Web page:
We found that Arctic tadpoles consistently had higher development rates than their Boreal counterparts. This is in line with previous studies that showed higher amphibian development rates in time-constrained (Morey & Reznick 2004; Richter-Boix, Llorente & Montori 2006; Lind, Persbo & Johansson 2008) and Arctic (Laugen et al. 2003; Palo et al. 2003) environments. In accordance with other latitudinal studies on R. temporaria (Laugen et al. 2003), we found that the high development rates of Arctic tadpoles were not caused by increased maternal provisioning to the egg, since egg sizes were similar in the two regions. In agreement with the temperature–size rule (Angilletta & Dunham 2003; Arendt 2011), we found that tadpoles grew larger in lower temperatures. However in contrast to previous studies with high-latitude populations of zooplankton and fish (Elser et al. 2000a; Yamahira & Conover 2002), we found higher growth increments in low than in high-latitude tadpoles, and therefore, tadpoles of the warm adapted low-latitude populations were larger at both temperatures. This may seem surprising, given the common finding that many ectotherms, including amphibians, are larger at higher latitudes (Bergmann's rule, see Atkinson & Sibly 1997). However, our result is in agreement with a latitudinal survey of body size in wild-collected and laboratory-reared R. temporaria in Scandinavia (Laugen et al. 2005). Larger body size in low than in high-latitude tadpoles is probably explained by the strong selection pressure for fast development in high-latitude populations (Laugen et al. 2003). High development rates in general (Abrams et al. 1996), and in time-constrained R. temporaria populations in particular (Merilä, Laurila & Lindgren 2004; Lind & Johansson 2007) lead to smaller sizes at metamorphosis. In accordance with Palo et al. (2003), we also found a strong temperature effect on tadpole life-history traits. This temperature effect was stronger on Boreal than on Arctic tadpoles, suggesting that Boreal tadpoles were more plastic in their life-history traits in response to ambient temperature than Arctic tadpoles and possibly had a higher temperature optima. The second point is in accordance with a previous study that finds higher temperature optima for lower-latitude populations (Yamahira & Conover 2002).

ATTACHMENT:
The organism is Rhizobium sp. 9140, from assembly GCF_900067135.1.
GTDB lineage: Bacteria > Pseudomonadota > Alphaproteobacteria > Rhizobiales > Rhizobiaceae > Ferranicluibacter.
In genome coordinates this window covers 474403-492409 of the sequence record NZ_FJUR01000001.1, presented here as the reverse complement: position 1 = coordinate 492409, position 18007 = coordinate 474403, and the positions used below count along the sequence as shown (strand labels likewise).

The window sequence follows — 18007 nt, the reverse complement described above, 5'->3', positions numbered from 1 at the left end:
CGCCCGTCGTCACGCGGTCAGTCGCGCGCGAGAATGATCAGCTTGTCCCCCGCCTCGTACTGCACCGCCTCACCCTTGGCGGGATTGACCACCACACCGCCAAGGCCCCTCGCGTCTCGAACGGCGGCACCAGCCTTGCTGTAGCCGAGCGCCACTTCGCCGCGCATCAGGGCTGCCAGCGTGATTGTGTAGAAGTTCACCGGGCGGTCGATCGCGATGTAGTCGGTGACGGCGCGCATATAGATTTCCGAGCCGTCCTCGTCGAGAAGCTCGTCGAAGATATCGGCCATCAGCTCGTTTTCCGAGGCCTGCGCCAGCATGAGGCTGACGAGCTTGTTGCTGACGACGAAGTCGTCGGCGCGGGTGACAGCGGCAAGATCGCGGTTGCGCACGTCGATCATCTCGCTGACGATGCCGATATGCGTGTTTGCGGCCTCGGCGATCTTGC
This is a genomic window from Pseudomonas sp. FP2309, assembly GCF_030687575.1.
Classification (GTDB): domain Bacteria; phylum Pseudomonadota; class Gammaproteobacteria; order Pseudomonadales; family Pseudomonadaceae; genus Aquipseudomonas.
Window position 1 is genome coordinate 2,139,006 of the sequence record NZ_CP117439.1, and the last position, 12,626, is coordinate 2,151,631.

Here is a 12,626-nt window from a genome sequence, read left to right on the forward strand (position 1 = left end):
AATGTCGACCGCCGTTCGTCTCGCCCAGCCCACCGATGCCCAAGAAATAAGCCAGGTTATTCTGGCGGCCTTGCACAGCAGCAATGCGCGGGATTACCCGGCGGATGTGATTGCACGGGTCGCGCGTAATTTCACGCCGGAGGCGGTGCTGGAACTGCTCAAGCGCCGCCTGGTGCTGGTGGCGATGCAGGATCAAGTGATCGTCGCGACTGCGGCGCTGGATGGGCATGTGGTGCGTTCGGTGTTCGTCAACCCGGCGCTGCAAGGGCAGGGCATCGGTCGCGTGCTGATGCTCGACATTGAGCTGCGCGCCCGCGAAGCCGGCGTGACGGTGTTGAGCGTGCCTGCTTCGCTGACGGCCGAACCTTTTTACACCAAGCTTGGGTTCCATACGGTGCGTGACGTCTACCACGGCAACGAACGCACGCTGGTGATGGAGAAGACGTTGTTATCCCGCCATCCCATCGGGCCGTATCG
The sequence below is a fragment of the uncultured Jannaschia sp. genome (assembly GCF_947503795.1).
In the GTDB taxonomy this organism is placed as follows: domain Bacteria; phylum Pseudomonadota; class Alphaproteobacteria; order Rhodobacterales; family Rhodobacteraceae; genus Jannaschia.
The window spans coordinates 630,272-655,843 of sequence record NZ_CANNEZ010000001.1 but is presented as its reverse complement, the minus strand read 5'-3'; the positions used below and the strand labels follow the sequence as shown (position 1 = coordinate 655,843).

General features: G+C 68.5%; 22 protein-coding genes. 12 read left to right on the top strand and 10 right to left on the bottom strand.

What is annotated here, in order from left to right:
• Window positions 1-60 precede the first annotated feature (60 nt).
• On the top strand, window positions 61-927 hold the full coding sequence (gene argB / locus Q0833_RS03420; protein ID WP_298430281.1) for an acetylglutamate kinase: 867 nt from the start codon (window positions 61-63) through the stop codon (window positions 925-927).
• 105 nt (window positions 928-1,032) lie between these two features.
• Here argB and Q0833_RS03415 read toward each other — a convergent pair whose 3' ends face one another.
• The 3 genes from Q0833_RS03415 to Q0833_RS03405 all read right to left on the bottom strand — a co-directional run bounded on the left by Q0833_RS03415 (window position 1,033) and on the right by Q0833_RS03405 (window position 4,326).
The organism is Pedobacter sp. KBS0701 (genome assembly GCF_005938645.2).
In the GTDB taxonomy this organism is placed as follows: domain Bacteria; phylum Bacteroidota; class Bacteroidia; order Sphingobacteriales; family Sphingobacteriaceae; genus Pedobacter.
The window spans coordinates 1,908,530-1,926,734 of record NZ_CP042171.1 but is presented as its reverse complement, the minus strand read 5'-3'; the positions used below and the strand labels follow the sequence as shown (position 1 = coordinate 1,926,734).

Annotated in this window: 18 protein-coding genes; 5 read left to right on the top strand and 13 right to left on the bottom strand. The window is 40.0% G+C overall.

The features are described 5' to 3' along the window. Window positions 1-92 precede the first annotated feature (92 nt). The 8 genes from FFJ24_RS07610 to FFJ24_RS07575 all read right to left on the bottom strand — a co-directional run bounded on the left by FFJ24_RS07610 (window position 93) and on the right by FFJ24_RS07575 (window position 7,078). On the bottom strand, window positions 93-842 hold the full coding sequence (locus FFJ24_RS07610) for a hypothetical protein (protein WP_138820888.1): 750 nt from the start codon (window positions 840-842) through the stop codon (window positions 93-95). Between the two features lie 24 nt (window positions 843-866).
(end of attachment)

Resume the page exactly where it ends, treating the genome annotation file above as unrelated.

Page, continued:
Tadpole Nutrient Stoichiometry